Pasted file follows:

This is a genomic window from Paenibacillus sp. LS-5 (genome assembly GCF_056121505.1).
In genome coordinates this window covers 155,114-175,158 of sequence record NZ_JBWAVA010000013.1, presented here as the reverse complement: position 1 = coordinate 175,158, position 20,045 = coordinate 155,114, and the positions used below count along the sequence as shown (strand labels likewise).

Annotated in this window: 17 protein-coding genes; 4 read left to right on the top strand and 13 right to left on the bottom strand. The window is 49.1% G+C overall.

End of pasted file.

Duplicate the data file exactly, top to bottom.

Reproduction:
This is a genomic window from Paenibacillus sp. LS-5 (genome assembly GCF_056121505.1).
In genome coordinates this window covers 155,114-175,158 of sequence record NZ_JBWAVA010000013.1, presented here as the reverse complement: position 1 = coordinate 175,158, position 20,045 = coordinate 155,114, and the positions used below count along the sequence as shown (strand labels likewise).

Annotated in this window: 17 protein-coding genes; 4 read left to right on the top strand and 13 right to left on the bottom strand. The window is 49.1% G+C overall.